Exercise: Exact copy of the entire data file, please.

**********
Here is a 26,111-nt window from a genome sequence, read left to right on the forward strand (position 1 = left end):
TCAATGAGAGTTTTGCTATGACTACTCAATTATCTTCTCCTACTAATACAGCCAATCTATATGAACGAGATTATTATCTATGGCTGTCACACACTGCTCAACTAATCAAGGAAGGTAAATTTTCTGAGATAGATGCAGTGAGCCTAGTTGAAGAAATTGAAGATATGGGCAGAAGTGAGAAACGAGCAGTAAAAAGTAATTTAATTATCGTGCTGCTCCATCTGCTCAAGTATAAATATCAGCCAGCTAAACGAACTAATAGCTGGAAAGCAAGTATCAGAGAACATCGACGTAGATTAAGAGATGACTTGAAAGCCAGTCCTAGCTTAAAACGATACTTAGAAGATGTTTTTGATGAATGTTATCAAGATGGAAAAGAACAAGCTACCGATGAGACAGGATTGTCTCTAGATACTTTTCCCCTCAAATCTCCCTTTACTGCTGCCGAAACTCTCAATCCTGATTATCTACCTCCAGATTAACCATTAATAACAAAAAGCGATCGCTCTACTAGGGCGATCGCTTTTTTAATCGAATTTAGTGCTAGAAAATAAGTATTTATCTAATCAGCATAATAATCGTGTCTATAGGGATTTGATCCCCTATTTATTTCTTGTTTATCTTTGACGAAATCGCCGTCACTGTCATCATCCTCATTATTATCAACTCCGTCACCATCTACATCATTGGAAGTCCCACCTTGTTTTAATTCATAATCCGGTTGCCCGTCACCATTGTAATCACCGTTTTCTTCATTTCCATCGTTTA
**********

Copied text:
Here is a 26,111-nt window from a genome sequence, read left to right on the forward strand (position 1 = left end):
TCAATGAGAGTTTTGCTATGACTACTCAATTATCTTCTCCTACTAATACAGCCAATCTATATGAACGAGATTATTATCTATGGCTGTCACACACTGCTCAACTAATCAAGGAAGGTAAATTTTCTGAGATAGATGCAGTGAGCCTAGTTGAAGAAATTGAAGATATGGGCAGAAGTGAGAAACGAGCAGTAAAAAGTAATTTAATTATCGTGCTGCTCCATCTGCTCAAGTATAAATATCAGCCAGCTAAACGAACTAATAGCTGGAAAGCAAGTATCAGAGAACATCGACGTAGATTAAGAGATGACTTGAAAGCCAGTCCTAGCTTAAAACGATACTTAGAAGATGTTTTTGATGAATGTTATCAAGATGGAAAAGAACAAGCTACCGATGAGACAGGATTGTCTCTAGATACTTTTCCCCTCAAATCTCCCTTTACTGCTGCCGAAACTCTCAATCCTGATTATCTACCTCCAGATTAACCATTAATAACAAAAAGCGATCGCTCTACTAGGGCGATCGCTTTTTTAATCGAATTTAGTGCTAGAAAATAAGTATTTATCTAATCAGCATAATAATCGTGTCTATAGGGATTTGATCCCCTATTTATTTCTTGTTTATCTTTGACGAAATCGCCGTCACTGTCATCATCCTCATTATTATCAACTCCGTCACCATCTACATCATTGGAAGTCCCACCTTGTTTTAATTCATAATCCGGTTGCCCGTCACCATTGTAATCACCGTTTTCTTCATTTCCATCGTTTA